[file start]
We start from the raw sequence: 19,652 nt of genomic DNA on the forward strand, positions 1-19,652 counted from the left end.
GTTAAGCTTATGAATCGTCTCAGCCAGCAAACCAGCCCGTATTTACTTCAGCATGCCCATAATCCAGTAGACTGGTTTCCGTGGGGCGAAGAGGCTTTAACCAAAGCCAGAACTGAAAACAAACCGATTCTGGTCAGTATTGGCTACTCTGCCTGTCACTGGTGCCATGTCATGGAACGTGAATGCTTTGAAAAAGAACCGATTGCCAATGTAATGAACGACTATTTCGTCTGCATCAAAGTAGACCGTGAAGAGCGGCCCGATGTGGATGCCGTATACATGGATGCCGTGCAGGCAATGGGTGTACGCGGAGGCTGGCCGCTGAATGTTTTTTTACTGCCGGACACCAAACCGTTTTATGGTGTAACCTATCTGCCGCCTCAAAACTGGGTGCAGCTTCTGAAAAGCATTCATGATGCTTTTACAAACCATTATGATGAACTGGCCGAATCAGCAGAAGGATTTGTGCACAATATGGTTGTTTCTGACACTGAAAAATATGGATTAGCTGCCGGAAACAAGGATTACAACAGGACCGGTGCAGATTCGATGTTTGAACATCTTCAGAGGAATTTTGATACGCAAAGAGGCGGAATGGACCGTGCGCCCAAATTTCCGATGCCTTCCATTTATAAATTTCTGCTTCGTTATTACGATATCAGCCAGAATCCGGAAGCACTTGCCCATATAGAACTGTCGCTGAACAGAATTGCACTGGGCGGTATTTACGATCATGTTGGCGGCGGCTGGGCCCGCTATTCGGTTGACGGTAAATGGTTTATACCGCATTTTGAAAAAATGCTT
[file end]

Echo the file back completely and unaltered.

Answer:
We start from the raw sequence: 19,652 nt of genomic DNA on the forward strand, positions 1-19,652 counted from the left end.
GTTAAGCTTATGAATCGTCTCAGCCAGCAAACCAGCCCGTATTTACTTCAGCATGCCCATAATCCAGTAGACTGGTTTCCGTGGGGCGAAGAGGCTTTAACCAAAGCCAGAACTGAAAACAAACCGATTCTGGTCAGTATTGGCTACTCTGCCTGTCACTGGTGCCATGTCATGGAACGTGAATGCTTTGAAAAAGAACCGATTGCCAATGTAATGAACGACTATTTCGTCTGCATCAAAGTAGACCGTGAAGAGCGGCCCGATGTGGATGCCGTATACATGGATGCCGTGCAGGCAATGGGTGTACGCGGAGGCTGGCCGCTGAATGTTTTTTTACTGCCGGACACCAAACCGTTTTATGGTGTAACCTATCTGCCGCCTCAAAACTGGGTGCAGCTTCTGAAAAGCATTCATGATGCTTTTACAAACCATTATGATGAACTGGCCGAATCAGCAGAAGGATTTGTGCACAATATGGTTGTTTCTGACACTGAAAAATATGGATTAGCTGCCGGAAACAAGGATTACAACAGGACCGGTGCAGATTCGATGTTTGAACATCTTCAGAGGAATTTTGATACGCAAAGAGGCGGAATGGACCGTGCGCCCAAATTTCCGATGCCTTCCATTTATAAATTTCTGCTTCGTTATTACGATATCAGCCAGAATCCGGAAGCACTTGCCCATATAGAACTGTCGCTGAACAGAATTGCACTGGGCGGTATTTACGATCATGTTGGCGGCGGCTGGGCCCGCTATTCGGTTGACGGTAAATGGTTTATACCGCATTTTGAAAAAATGCTT